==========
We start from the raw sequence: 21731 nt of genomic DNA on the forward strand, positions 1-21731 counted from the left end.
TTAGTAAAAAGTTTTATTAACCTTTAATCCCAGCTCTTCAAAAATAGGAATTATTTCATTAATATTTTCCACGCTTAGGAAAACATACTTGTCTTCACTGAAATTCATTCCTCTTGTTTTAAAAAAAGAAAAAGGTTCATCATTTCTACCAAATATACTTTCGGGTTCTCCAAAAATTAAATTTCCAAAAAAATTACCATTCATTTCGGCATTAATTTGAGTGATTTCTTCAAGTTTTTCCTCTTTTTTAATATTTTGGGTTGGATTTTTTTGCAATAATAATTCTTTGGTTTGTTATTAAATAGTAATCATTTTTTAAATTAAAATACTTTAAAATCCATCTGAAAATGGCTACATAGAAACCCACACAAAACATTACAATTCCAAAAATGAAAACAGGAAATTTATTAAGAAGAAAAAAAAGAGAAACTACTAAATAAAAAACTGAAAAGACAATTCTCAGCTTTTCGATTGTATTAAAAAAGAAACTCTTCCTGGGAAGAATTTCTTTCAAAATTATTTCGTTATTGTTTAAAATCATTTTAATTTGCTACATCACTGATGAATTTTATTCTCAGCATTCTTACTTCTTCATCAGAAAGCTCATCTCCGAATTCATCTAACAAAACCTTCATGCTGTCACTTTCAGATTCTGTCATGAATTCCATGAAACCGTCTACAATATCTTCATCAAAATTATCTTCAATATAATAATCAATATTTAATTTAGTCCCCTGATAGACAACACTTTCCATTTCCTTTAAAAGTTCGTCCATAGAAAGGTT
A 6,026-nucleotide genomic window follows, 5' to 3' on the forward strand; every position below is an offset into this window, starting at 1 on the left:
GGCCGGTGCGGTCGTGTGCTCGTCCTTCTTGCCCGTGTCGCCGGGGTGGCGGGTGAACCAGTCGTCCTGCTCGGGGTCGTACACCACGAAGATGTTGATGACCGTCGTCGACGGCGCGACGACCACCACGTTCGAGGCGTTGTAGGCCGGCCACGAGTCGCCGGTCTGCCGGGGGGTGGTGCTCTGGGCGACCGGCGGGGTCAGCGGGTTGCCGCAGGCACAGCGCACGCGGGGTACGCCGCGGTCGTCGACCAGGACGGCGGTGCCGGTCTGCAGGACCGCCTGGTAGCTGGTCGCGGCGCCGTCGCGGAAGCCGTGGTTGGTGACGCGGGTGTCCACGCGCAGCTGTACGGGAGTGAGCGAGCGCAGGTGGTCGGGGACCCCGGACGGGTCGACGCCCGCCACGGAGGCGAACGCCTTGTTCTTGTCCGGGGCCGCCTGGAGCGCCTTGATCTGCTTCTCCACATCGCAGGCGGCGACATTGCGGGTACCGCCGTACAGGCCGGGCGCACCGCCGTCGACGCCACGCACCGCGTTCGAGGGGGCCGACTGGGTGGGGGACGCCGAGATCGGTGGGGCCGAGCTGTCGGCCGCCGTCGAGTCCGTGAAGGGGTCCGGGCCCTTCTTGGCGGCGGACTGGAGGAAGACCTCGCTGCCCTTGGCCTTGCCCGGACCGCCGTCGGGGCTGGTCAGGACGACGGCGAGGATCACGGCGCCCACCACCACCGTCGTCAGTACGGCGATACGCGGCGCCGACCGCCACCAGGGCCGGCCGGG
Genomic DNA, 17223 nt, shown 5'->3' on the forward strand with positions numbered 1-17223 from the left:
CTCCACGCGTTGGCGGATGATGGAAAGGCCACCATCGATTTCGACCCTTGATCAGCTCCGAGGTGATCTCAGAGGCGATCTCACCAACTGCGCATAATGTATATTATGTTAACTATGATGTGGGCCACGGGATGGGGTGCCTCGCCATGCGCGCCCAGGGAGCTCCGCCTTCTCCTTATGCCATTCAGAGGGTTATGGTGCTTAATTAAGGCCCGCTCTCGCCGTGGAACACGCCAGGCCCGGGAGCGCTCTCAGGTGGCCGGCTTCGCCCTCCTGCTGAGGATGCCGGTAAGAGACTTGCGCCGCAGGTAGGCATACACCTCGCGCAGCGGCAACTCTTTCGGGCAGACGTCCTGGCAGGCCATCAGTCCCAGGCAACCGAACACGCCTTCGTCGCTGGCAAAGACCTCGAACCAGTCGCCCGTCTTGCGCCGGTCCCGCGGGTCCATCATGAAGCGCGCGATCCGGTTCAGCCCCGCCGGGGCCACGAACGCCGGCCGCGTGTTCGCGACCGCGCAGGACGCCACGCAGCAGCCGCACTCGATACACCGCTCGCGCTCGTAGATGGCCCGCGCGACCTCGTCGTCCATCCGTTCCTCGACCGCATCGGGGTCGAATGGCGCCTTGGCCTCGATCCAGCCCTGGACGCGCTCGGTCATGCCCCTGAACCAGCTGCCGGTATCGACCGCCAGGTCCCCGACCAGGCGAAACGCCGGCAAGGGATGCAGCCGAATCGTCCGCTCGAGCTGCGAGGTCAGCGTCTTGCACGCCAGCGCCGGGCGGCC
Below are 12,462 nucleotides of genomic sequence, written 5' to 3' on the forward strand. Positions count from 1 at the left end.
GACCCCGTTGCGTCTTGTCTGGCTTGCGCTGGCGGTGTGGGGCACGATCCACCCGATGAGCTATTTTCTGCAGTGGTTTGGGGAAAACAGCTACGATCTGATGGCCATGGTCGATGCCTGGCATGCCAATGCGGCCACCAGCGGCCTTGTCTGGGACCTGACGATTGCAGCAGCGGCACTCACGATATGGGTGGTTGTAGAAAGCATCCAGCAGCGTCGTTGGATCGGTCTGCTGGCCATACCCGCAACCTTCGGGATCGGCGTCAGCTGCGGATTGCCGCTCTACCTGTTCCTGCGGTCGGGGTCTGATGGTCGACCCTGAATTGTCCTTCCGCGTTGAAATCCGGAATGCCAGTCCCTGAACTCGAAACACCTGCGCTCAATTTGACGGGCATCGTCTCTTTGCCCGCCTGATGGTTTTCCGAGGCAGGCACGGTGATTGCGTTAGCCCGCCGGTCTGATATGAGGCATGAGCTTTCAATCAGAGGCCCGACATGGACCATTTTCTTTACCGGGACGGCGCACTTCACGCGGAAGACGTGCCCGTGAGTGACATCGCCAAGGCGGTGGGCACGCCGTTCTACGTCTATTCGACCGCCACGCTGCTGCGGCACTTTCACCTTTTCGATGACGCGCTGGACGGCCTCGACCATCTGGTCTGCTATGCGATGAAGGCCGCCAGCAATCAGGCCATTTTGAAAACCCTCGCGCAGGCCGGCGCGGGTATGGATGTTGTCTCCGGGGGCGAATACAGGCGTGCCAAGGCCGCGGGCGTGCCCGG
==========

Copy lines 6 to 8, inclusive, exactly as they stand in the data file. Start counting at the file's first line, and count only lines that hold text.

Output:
CTCCACGCGTTGGCGGATGATGGAAAGGCCACCATCGATTTCGACCCTTGATCAGCTCCGAGGTGATCTCAGAGGCGATCTCACCAACTGCGCATAATGTATATTATGTTAACTATGATGTGGGCCACGGGATGGGGTGCCTCGCCATGCGCGCCCAGGGAGCTCCGCCTTCTCCTTATGCCATTCAGAGGGTTATGGTGCTTAATTAAGGCCCGCTCTCGCCGTGGAACACGCCAGGCCCGGGAGCGCTCTCAGGTGGCCGGCTTCGCCCTCCTGCTGAGGATGCCGGTAAGAGACTTGCGCCGCAGGTAGGCATACACCTCGCGCAGCGGCAACTCTTTCGGGCAGACGTCCTGGCAGGCCATCAGTCCCAGGCAACCGAACACGCCTTCGTCGCTGGCAAAGACCTCGAACCAGTCGCCCGTCTTGCGCCGGTCCCGCGGGTCCATCATGAAGCGCGCGATCCGGTTCAGCCCCGCCGGGGCCACGAACGCCGGCCGCGTGTTCGCGACCGCGCAGGACGCCACGCAGCAGCCGCACTCGATACACCGCTCGCGCTCGTAGATGGCCCGCGCGACCTCGTCGTCCATCCGTTCCTCGACCGCATCGGGGTCGAATGGCGCCTTGGCCTCGATCCAGCCCTGGACGCGCTCGGTCATGCCCCTGAACCAGCTGCCGGTATCGACCGCCAGGTCCCCGACCAGGCGAAACGCCGGCAAGGGATGCAGCCGAATCGTCCGCTCGAGCTGCGAGGTCAGCGTCTTGCACGCCAGCGCCGGGCGGCC
Below are 12,462 nucleotides of genomic sequence, written 5' to 3' on the forward strand. Positions count from 1 at the left end.
GACCCCGTTGCGTCTTGTCTGGCTTGCGCTGGCGGTGTGGGGCACGATCCACCCGATGAGCTATTTTCTGCAGTGGTTTGGGGAAAACAGCTACGATCTGATGGCCATGGTCGATGCCTGGCATGCCAATGCGGCCACCAGCGGCCTTGTCTGGGACCTGACGATTGCAGCAGCGGCACTCACGATATGGGTGGTTGTAGAAAGCATCCAGCAGCGTCGTTGGATCGGTCTGCTGGCCATACCCGCAACCTTCGGGATCGGCGTCAGCTGCGGATTGCCGCTCTACCTGTTCCTGCGGTCGGGGTCTGATGGTCGACCCTGAATTGTCCTTCCGCGTTGAAATCCGGAATGCCAGTCCCTGAACTCGAAACACCTGCGCTCAATTTGACGGGCATCGTCTCTTTGCCCGCCTGATGGTTTTCCGAGGCAGGCACGGTGATTGCGTTAGCCCGCCGGTCTGATATGAGGCATGAGCTTTCAATCAGAGGCCCGACATGGACCATTTTCTTTACCGGGACGGCGCACTTCACGCGGAAGACGTGCCCGTGAGTGACATCGCCAAGGCGGTGGGCACGCCGTTCTACGTCTATTCGACCGCCACGCTGCTGCGGCACTTTCACCTTTTCGATGACGCGCTGGACGGCCTCGACCATCTGGTCTGCTATGCGATGAAGGCCGCCAGCAATCAGGCCATTTTGAAAACCCTCGCGCAGGCCGGCGCGGGTATGGATGTTGTCTCCGGGGGCGAATACAGGCGTGCCAAGGCCGCGGGCGTGCCCGG